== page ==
The Winston-Salem Journal reports that the voter rolls kept by the State Board of Elections contain 145 names that belong to a certain category of ineligible voter – immigrants in the U.S. under a federal program known as Deferred Action for Childhood Arrivals, or DACA, according to elections officials.
Josh Lawson, an SBOE spokesman, said that election officials found out about the number Tuesday night, after the N.C. Division of Motor Vehicles ran a specific search for drivers with DACA licenses.
Letters from the SBOE will be sent to the 145 people asking for documentation that they are U.S. citizens, Lawson said.
More people who are ineligible because they are not U.S. citizens may be on the voter rolls.
Nearly 10,000 names on the rolls are tagged by the DMV as “legally present,” according to elections and transportation officials. But that doesn’t mean that all 10,000 are ineligible to vote at this time. These are license holders who were not U.S. citizens when they got a license. They may have been green-card holders, foreign workers or foreign students, for example.
Most have become U.S. citizens since getting a license, according to an estimate by elections officials based on a sample of the overall list.
Earlier this month, State Board of Elections officials sampled about 1,600 of the 10,000 names, Lawson said. They cross-checked the names against a U.S. Department of Homeland Security database, known as SAVE, and found that 94 percent of those 1,600 are in fact U.S. citizens, Lawson said.
They are eligible to vote.
Some may still show up on the DMV database as legally present – not a U.S. citizen – because there is no requirement for a person with a driver’s license to get a new license – which would update the DMV database – when he or she becomes a U.S. citizen, according to Mike Charbonneau, a DMV spokesman.
Still, if 94 percent are U.S. citizens, then 6 percent are ineligible. If that percentage holds against the whole list of nearly 10,000 names, then about 600 people on the voter rolls would be ineligible to vote.
DMV is working to cross-check all the names, Charbonneau said.
15,000 have DACA licenses in NC
Nobody should be on the voter rolls if they are not eligible, said James Johnson, president of NC FIRE, an advocacy group based in Cumberland County that supports the enforcement of immigration laws at the state level.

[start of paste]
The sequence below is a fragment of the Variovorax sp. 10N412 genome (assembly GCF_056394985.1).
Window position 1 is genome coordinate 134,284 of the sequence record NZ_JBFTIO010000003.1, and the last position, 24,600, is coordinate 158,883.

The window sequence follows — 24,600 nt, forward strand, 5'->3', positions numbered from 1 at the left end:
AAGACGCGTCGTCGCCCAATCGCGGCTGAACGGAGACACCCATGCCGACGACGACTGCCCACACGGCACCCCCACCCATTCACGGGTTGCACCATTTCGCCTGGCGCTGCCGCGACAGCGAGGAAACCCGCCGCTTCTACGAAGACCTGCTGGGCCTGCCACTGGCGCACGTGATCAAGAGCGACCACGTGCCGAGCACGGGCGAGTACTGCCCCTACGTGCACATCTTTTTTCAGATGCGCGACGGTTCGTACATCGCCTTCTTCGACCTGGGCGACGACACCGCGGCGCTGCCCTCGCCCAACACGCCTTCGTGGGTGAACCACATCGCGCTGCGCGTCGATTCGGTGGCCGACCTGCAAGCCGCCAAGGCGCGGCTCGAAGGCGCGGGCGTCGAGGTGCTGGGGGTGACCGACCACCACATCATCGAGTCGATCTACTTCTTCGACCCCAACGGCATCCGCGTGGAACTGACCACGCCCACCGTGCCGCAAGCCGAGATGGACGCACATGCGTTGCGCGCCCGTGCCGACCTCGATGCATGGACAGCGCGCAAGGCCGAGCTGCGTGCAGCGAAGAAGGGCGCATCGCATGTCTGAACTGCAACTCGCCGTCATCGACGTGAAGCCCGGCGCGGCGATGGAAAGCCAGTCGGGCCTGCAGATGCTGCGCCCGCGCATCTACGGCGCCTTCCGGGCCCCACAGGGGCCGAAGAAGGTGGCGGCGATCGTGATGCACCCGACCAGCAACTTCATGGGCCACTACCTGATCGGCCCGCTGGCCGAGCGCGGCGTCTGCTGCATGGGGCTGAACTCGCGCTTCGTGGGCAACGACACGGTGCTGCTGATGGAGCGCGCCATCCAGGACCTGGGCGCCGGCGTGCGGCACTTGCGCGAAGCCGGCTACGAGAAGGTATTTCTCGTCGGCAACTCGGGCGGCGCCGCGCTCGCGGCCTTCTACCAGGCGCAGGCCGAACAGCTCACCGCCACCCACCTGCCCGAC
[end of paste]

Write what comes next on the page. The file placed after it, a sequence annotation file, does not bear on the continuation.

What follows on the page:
“One shouldn’t be there,” Johnson said. “That’s what we were afraid of when they started issuing DACA licenses.”
The work by the SBOE and DMV to verify the 10,000 names was in the works already, according to Lawson, but it also dug deeper after NC FIRE and the Voter Integrity Project separately asked about the possibility that DACA immigrants may be on the voter rolls.
In the U.S., more than 550,000 younger immigrants, raised mostly in the U.S. but who did not have authorization to be in the country, have qualified for DACA, according to August statistics from U.S. Citizenship and Immigration Services.
They paid a $465 fee to USCIS plus about $500 to $1,000 in attorney fees to apply for the program, which was implemented by President Barack Obama’s administration two years ago on Aug. 15, 2012.
In North Carolina, the DACA program allows recipients to get a Social Security card, work permit and driver’s license. In the state, with a total population of about 9.5 million people, nearly 20,000 have received approval for DACA, according to the latest USCIS statistics, through March 31.
About 15,000 DACA licenses have been issued, according to the latest statistics provided by DMV officials.
They have lawful presence in the U.S. but have no pathway to citizenship.
As such, it would make sense for the SBOE to cross-check its voter rolls for people with DACA licenses, said Jay DeLancy, director of the Voter Integrity Project, based in Raleigh.
“We would like the DMV to work with the State Board of Elections on LP (legally present) and DACA. They should cross check immediately. We want that cross-agency accountability on a regular basis,” DeLancy said.